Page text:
Sinularia kills SPS

Snapple

New Reefer
Rating - 0%
0   0   0
Hey everyone, this is my first post to the forum and its going to be a long one.

I've recently experienced something some of you might find interesting and useful and I thought I'd share it with the board. Approx. 2 months ago I had a minor case of SPS bleaching/die off/RTN. The tissue necrosis was not that rapid, maybe 0.5 cm loss per day from the base up, with small scattered bleached patches here and there on infected corals. This was a primarily SPS tank that was doing very well, then one day I noticed my montipora had some white splotches.
Upon closer inspection, approx. 10 other SPS colonies were infected to varying degrees (all acros and montis). There were only two suspect factors I could think of... 1. A few days earlier I had thoroughly stirred the sand and also blew detritus off the rocks with a powerhead. I thought I might have inadvertantly sparked some sort of bacterial bloom 2. My rose anemone had been bothering a yellow sinularia for about 3-4 weeks, and the damage was getting progressively worse during those last few days.

I've lost two other successful/established SPS tanks to RTN over the last 5 yrs. and I had no intention of losing this one. It is like having a family member die in a way. Not quite, but those of you who have gone through it know what I mean.

I pulled the sinularia out of the tank and placed it in my new 75 gallon refugium which was still unplumbed and separate from the main system. I began running 50 mg/hr ozone as well as 5 cups of carbon and two polyfilters. I also performed a 50% water change the day after I noticed the die-off. These rapid "countermeasures" were successful. I avoided any sort of chemical dips or antibacterial treatments since these have failed me in the past.

By day 3-4 the die off had stopped and the corals began to visibly recover within 2 weeks. That was 2 months ago, and all the tissue has since regrown and the tank is doing very well.

Now here is where it gets interesting...Two nights ago I finally got around to plumbing the refugium to the main tank. I had kept that suspect sinularia in the refugium for about one week and then gave it to a friend, and I wondered if there might be any residual toxins in the leftover water. I took a chance and hooked everything up. Wouldn't you know it, today I examined my corals and the same montipora that was the first to become affected last time was bleaching again. What
is particularly fascinating is that the bleaching is in the exact same place as before and there are two weird white blotches identical to last time!

I know the drill, and just finished the exact same routine as before (water change, etc.). I am not too scared this time, and actually a bit relieved. I am fairly certain it is the sinularia to blame, and it puts my mind at ease knowing what the cause is (hopefully).

I thought this would help some of you. I know many others with these soft corals that have no problems, but in this case I think it was definitely to blame. Also, the toxins appear to stay in the water for a long time without breaking down, which is kinda scary. Those chemicals were in the refugium for two months and they apparently harmed the corals within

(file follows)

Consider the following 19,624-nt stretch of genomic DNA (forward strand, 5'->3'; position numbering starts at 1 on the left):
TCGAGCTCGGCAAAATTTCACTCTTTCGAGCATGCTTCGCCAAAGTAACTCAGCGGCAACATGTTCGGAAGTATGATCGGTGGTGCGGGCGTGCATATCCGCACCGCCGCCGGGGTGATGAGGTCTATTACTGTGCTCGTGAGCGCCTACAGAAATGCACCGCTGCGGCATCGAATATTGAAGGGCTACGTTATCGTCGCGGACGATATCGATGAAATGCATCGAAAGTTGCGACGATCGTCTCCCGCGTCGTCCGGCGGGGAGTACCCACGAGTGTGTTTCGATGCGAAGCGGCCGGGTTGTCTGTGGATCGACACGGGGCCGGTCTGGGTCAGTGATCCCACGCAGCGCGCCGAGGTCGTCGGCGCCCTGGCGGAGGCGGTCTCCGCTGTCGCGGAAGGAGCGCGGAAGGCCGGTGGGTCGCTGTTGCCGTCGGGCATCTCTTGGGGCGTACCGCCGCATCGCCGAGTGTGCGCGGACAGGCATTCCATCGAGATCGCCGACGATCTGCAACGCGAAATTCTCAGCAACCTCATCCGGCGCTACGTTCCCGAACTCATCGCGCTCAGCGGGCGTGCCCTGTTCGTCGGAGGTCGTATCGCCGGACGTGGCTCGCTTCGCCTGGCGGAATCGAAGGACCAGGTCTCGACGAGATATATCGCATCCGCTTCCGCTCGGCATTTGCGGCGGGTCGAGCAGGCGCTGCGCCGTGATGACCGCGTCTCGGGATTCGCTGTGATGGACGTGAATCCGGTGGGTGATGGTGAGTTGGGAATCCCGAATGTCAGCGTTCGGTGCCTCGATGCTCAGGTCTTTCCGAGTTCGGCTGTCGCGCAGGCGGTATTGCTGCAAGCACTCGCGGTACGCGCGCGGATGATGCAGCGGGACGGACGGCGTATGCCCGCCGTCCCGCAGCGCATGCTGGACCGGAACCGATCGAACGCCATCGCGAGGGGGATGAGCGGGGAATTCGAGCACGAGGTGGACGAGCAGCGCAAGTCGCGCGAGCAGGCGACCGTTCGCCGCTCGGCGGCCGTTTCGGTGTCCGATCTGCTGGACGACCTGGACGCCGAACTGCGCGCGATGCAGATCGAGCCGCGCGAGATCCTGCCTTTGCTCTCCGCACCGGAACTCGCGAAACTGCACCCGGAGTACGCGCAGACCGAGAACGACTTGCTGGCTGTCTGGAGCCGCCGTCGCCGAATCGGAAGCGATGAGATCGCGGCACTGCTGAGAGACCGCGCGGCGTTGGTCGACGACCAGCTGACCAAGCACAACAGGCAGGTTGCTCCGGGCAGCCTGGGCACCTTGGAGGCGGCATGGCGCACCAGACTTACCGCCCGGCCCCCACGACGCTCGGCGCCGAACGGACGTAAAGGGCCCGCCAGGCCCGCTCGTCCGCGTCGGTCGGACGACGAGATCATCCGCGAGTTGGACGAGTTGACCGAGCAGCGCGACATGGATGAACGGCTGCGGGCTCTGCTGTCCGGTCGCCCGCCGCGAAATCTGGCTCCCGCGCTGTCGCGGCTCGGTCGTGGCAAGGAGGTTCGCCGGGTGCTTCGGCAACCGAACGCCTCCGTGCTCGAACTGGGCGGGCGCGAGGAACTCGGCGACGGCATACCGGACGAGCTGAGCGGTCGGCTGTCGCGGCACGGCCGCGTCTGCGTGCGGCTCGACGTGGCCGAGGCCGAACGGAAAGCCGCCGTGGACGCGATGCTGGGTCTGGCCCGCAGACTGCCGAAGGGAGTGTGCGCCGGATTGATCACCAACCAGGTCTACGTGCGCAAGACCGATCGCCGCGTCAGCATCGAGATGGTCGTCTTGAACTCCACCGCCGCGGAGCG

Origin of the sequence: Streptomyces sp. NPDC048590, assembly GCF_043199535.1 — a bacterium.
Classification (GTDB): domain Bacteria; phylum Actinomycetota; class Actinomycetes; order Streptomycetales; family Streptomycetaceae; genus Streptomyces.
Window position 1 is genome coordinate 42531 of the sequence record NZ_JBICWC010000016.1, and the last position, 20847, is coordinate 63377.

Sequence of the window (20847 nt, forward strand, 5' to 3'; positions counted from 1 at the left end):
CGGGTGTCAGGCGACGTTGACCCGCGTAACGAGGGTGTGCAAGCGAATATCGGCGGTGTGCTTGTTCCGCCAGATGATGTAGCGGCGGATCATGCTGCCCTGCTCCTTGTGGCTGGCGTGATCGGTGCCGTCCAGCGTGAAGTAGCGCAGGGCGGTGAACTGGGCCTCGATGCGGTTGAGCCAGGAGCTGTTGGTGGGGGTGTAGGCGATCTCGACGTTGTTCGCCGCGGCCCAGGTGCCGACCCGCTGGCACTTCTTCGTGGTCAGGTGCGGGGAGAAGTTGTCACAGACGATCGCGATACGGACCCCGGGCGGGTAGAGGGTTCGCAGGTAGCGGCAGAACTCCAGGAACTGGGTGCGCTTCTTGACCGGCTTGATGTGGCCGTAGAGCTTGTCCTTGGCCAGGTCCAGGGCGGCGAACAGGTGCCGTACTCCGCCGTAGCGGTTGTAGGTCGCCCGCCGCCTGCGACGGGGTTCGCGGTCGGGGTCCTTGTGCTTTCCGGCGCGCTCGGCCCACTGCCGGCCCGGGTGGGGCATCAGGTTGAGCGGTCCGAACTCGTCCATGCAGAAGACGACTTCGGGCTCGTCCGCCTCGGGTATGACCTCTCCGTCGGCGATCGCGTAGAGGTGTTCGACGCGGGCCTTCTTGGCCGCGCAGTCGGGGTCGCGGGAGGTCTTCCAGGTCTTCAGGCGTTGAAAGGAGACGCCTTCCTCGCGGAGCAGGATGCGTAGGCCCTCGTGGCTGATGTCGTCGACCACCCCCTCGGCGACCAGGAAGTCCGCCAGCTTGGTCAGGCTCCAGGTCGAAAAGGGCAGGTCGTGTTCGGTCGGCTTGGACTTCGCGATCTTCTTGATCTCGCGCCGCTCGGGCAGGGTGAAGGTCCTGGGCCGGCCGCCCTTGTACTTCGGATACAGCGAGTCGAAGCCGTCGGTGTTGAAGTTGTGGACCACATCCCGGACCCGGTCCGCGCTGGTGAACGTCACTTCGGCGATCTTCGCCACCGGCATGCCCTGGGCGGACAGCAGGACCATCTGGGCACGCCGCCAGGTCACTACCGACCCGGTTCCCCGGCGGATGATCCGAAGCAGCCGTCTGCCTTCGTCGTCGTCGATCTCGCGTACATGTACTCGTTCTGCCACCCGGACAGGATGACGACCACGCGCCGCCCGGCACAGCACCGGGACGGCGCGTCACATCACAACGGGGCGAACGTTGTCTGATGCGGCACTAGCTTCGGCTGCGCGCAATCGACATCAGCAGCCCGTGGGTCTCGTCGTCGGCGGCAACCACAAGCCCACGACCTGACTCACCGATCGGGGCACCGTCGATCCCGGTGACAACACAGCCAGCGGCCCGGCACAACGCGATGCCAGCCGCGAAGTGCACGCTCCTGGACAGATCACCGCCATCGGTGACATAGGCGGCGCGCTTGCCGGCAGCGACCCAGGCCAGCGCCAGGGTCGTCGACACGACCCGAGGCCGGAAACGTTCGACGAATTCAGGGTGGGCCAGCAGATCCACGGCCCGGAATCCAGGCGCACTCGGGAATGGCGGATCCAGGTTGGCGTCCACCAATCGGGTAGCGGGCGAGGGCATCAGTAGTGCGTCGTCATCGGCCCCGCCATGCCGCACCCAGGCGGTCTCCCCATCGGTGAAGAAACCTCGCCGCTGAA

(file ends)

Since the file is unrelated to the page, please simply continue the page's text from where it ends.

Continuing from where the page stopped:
48 hours of reintroduction. Depending on how brave I feel, I might attempt to cause a third bleaching event sometime in the future through the introducton of damaged or unhealthy sinularia cuttings. I think it would be great to be able to say with certainty that this species can cause probelms in SPS tanks. I know there is already a lot of anecdotal evidence out
there, but a lot of this stuff is still up in the air.


__________________
-----

Ed Mueller

"should have stayed for the sunset... if not for me..."
 

Nathan1

New Reefer
Rating - 0%
0   0   0
Interesting!

Could you post a pic of that sinularia and pics of your acroporas that were affected.

If you don't have a pic of the sinularia, could you describe it or find a pic of one online.

Thanks!

-Nathan
 

neoaqua

New Reefer
Rating - 0%
0   0   0
Nathan,
Hope this helps http://www.reefcentral.com/vbulletin/showthread.php?s=f62be8ea3266d82e6083eb247c8c4d28&threadid=29346&highlight=sinularia
I think I saw somewhere in the new book from Eric Borneman has this topic covered about some relation of sinularia and RTN, but I could be wrong. I used to have this pink sinularia in my 120gal tank and I lost one acropora with RTN which happens next to this coral. Since I saw that post I moved the sinularia to my 29gal soft coral tank. I also have the sinularia dura (cabbage coral ???) but so far it has not bother my SPS. HTH. Sean
 

Snapple

New Reefer
Rating - 0%
0   0   0
This is the closest looking pic I could find, mine was pretty large (three main stalks - each about 8" in length with many "fingers").

I don't have any photos available of the acros, but there were about 8 different species plus the m. capricornis. In some acros the tissue actually died and began to recede up from the base. Others developed odd shaped bleached areas randomly over their skeleton. I will take some pics and upload them...


grnsin.html
 


Top